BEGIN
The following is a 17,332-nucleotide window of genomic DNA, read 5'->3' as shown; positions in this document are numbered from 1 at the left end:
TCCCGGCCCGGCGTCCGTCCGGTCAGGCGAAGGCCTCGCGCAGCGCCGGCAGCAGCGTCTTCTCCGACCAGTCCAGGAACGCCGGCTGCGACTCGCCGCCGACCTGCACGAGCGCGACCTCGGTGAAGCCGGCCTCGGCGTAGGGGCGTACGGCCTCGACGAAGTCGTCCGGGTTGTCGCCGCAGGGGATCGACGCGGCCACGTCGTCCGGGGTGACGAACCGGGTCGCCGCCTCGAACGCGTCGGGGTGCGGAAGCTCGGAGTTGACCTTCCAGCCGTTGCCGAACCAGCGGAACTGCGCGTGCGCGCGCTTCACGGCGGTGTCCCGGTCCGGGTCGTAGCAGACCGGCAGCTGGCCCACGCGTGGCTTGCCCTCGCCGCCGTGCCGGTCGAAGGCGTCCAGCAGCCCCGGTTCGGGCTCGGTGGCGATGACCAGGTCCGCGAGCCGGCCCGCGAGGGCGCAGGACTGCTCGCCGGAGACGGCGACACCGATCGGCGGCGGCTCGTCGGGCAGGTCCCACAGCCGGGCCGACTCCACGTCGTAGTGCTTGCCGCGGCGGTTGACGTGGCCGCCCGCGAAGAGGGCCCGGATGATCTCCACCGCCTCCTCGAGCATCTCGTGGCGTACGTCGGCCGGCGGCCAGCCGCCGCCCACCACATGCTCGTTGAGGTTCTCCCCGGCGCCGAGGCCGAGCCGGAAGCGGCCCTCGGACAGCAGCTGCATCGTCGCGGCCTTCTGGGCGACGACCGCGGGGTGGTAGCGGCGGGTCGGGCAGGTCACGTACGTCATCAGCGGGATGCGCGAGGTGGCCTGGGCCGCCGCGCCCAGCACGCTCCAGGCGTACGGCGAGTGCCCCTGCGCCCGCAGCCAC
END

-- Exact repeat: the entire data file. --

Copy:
The following is a 17,332-nucleotide window of genomic DNA, read 5'->3' as shown; positions in this document are numbered from 1 at the left end:
TCCCGGCCCGGCGTCCGTCCGGTCAGGCGAAGGCCTCGCGCAGCGCCGGCAGCAGCGTCTTCTCCGACCAGTCCAGGAACGCCGGCTGCGACTCGCCGCCGACCTGCACGAGCGCGACCTCGGTGAAGCCGGCCTCGGCGTAGGGGCGTACGGCCTCGACGAAGTCGTCCGGGTTGTCGCCGCAGGGGATCGACGCGGCCACGTCGTCCGGGGTGACGAACCGGGTCGCCGCCTCGAACGCGTCGGGGTGCGGAAGCTCGGAGTTGACCTTCCAGCCGTTGCCGAACCAGCGGAACTGCGCGTGCGCGCGCTTCACGGCGGTGTCCCGGTCCGGGTCGTAGCAGACCGGCAGCTGGCCCACGCGTGGCTTGCCCTCGCCGCCGTGCCGGTCGAAGGCGTCCAGCAGCCCCGGTTCGGGCTCGGTGGCGATGACCAGGTCCGCGAGCCGGCCCGCGAGGGCGCAGGACTGCTCGCCGGAGACGGCGACACCGATCGGCGGCGGCTCGTCGGGCAGGTCCCACAGCCGGGCCGACTCCACGTCGTAGTGCTTGCCGCGGCGGTTGACGTGGCCGCCCGCGAAGAGGGCCCGGATGATCTCCACCGCCTCCTCGAGCATCTCGTGGCGTACGTCGGCCGGCGGCCAGCCGCCGCCCACCACATGCTCGTTGAGGTTCTCCCCGGCGCCGAGGCCGAGCCGGAAGCGGCCCTCGGACAGCAGCTGCATCGTCGCGGCCTTCTGGGCGACGACCGCGGGGTGGTAGCGGCGGGTCGGGCAGGTCACGTACGTCATCAGCGGGATGCGCGAGGTGGCCTGGGCCGCCGCGCCCAGCACGCTCCAGGCGTACGGCGAGTGCCCCTGCGCCCGCAGCCAC